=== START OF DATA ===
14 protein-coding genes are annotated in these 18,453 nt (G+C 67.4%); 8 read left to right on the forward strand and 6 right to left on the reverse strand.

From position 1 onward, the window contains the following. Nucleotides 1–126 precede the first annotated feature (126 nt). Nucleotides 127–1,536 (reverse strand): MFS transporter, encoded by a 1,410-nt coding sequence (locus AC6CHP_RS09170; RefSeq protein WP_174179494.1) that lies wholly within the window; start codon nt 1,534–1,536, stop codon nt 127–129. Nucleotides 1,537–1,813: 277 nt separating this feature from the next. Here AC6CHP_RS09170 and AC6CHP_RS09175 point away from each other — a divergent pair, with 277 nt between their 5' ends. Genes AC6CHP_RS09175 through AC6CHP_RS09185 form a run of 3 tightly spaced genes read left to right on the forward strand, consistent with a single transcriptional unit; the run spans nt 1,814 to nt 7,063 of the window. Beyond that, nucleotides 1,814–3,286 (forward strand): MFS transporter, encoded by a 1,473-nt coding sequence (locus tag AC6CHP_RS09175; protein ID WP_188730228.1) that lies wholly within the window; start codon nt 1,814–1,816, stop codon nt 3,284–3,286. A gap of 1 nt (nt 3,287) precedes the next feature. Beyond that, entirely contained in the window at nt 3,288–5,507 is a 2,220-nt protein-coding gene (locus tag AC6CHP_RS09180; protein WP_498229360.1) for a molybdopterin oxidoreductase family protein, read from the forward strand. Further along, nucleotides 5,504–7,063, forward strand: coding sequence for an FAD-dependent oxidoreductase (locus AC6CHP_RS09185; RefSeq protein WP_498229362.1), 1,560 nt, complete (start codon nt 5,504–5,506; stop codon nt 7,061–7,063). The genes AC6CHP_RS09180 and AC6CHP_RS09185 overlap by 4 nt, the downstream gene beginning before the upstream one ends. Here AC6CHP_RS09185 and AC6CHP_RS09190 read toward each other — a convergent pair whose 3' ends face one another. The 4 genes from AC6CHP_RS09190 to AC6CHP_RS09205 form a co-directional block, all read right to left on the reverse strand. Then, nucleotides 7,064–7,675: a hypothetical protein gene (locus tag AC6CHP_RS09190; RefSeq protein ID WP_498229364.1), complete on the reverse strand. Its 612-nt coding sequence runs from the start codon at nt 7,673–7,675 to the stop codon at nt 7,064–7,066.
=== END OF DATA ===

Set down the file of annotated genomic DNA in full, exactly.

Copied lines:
14 protein-coding genes are annotated in these 18,453 nt (G+C 67.4%); 8 read left to right on the forward strand and 6 right to left on the reverse strand.

From position 1 onward, the window contains the following. Nucleotides 1–126 precede the first annotated feature (126 nt). Nucleotides 127–1,536 (reverse strand): MFS transporter, encoded by a 1,410-nt coding sequence (locus AC6CHP_RS09170; RefSeq protein WP_174179494.1) that lies wholly within the window; start codon nt 1,534–1,536, stop codon nt 127–129. Nucleotides 1,537–1,813: 277 nt separating this feature from the next. Here AC6CHP_RS09170 and AC6CHP_RS09175 point away from each other — a divergent pair, with 277 nt between their 5' ends. Genes AC6CHP_RS09175 through AC6CHP_RS09185 form a run of 3 tightly spaced genes read left to right on the forward strand, consistent with a single transcriptional unit; the run spans nt 1,814 to nt 7,063 of the window. Beyond that, nucleotides 1,814–3,286 (forward strand): MFS transporter, encoded by a 1,473-nt coding sequence (locus tag AC6CHP_RS09175; protein ID WP_188730228.1) that lies wholly within the window; start codon nt 1,814–1,816, stop codon nt 3,284–3,286. A gap of 1 nt (nt 3,287) precedes the next feature. Beyond that, entirely contained in the window at nt 3,288–5,507 is a 2,220-nt protein-coding gene (locus tag AC6CHP_RS09180; protein WP_498229360.1) for a molybdopterin oxidoreductase family protein, read from the forward strand. Further along, nucleotides 5,504–7,063, forward strand: coding sequence for an FAD-dependent oxidoreductase (locus AC6CHP_RS09185; RefSeq protein WP_498229362.1), 1,560 nt, complete (start codon nt 5,504–5,506; stop codon nt 7,061–7,063). The genes AC6CHP_RS09180 and AC6CHP_RS09185 overlap by 4 nt, the downstream gene beginning before the upstream one ends. Here AC6CHP_RS09185 and AC6CHP_RS09190 read toward each other — a convergent pair whose 3' ends face one another. The 4 genes from AC6CHP_RS09190 to AC6CHP_RS09205 form a co-directional block, all read right to left on the reverse strand. Then, nucleotides 7,064–7,675: a hypothetical protein gene (locus tag AC6CHP_RS09190; RefSeq protein ID WP_498229364.1), complete on the reverse strand. Its 612-nt coding sequence runs from the start codon at nt 7,673–7,675 to the stop codon at nt 7,064–7,066.